Page 2323 - Week 08 - Wednesday, 5 August 2015
MR SMYTH: Minister, what concerns have been raised with you from any source about CFMEU intimidation on ACT building sites?
MR GENTLEMAN: It is similar to the question I answered yesterday: I have not had any formal response or formal position put to me in regard to intimidation at work sites in the building industry across the ACT.
Mr Smyth: So it has been informal, has it?
MR GENTLEMAN: That is in regard to informal as well. I have had nobody come to me and say, “We would like you to investigate intimidation on a work site in the ACT.”
Public housing—waiting list
MS LAWDER: My question is to the Minister for Housing. My question is based on the social housing waiting list as at 3 August 2015 published on your directorate’s website. Minister, why do applicants for emergency housing such as domestic violence victims have to wait for an average of 238 days?
MS BERRY: As Ms Lawder will know and as people in this Assembly will know, public housing in the ACT is targeted to those who are most in need and approximately 97 per cent of allocations for both public and community housing was made to households who are greatest in need in the period 2013-14. This is the highest of all jurisdictions. This is well in excess of the national average of approximately 75 per cent.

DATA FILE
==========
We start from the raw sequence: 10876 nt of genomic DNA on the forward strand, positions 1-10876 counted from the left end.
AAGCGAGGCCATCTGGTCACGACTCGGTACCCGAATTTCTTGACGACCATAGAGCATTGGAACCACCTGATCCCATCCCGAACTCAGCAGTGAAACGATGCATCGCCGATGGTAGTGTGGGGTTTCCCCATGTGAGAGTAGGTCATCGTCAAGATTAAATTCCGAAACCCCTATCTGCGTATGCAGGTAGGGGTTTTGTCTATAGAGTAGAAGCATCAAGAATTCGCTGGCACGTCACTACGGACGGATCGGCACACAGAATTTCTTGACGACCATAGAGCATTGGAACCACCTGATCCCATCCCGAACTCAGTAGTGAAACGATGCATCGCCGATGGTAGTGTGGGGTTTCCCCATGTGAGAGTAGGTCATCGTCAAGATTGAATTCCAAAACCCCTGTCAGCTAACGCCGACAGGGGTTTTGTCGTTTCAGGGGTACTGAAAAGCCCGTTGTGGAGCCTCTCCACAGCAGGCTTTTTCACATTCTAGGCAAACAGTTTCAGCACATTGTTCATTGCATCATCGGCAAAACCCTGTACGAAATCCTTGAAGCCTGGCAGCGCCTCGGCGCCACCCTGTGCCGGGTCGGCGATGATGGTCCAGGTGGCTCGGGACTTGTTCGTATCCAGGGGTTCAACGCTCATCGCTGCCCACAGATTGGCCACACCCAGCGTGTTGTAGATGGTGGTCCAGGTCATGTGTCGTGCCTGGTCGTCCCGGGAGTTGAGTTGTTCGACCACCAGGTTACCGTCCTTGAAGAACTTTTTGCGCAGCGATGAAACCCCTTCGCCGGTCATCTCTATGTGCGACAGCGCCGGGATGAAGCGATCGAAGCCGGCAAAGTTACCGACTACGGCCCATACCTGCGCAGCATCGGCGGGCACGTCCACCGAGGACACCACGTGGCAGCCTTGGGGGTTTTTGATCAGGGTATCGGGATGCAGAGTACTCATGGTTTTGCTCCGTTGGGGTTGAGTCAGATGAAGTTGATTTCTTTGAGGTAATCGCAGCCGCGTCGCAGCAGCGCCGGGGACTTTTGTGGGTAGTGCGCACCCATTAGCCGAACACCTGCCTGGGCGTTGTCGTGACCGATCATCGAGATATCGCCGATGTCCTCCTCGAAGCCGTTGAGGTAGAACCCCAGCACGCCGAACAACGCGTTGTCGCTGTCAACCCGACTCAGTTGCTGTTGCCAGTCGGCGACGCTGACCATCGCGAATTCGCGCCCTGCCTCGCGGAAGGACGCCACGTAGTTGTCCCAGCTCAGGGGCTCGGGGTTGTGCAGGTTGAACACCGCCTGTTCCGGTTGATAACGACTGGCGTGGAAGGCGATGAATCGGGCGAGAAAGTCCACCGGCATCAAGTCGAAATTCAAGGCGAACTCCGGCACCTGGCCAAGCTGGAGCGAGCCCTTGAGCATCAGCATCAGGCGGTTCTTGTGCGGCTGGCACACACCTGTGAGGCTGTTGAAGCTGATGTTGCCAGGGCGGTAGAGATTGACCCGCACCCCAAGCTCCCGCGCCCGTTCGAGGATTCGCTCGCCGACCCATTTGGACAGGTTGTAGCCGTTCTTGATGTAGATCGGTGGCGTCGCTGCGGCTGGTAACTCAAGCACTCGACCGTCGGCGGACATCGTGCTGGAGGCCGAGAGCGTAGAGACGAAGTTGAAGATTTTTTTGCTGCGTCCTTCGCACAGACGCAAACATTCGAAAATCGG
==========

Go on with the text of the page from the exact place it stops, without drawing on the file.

Ms Lawder: On a point of order.
MADAM SPEAKER: Stop the clock please.
Ms Lawder: My question is related to the proportion of people at crisis getting public housing and it related to the average waiting time of 238 days.
MADAM SPEAKER: You are making a point of order in relation to being directly relevant?
Ms Lawder: Yes.
MADAM SPEAKER: I think it is pretty early in the answer to see whether the minister is failing to be directly relevant but I will remind her of the provisions of the standing order and that the question was about the average 238-day wait on the waiting list, in answering the question. Minister Berry.
MS BERRY: Thank you, Madam Speaker. Housing ACT works very hard to make sure that those people who are most in need, including women and families who have experience of domestic and family violence and sexual assaults, are supported if they are experiencing homelessness.